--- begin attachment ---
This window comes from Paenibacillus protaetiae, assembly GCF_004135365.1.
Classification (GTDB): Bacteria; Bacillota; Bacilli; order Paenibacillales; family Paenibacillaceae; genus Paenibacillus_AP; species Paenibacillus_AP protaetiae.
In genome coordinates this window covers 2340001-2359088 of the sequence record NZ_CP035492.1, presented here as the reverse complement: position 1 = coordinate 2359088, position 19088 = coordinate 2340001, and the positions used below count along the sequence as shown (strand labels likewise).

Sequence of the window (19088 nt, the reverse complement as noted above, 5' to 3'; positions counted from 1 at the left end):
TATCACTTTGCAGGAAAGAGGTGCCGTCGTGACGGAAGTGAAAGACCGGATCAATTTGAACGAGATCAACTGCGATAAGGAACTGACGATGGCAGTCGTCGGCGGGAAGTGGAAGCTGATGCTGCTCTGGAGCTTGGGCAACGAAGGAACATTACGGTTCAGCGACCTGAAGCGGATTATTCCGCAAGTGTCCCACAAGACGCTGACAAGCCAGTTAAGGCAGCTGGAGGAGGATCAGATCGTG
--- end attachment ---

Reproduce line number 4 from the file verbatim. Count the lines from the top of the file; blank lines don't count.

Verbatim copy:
Sequence of the window (19088 nt, the reverse complement as noted above, 5' to 3'; positions counted from 1 at the left end):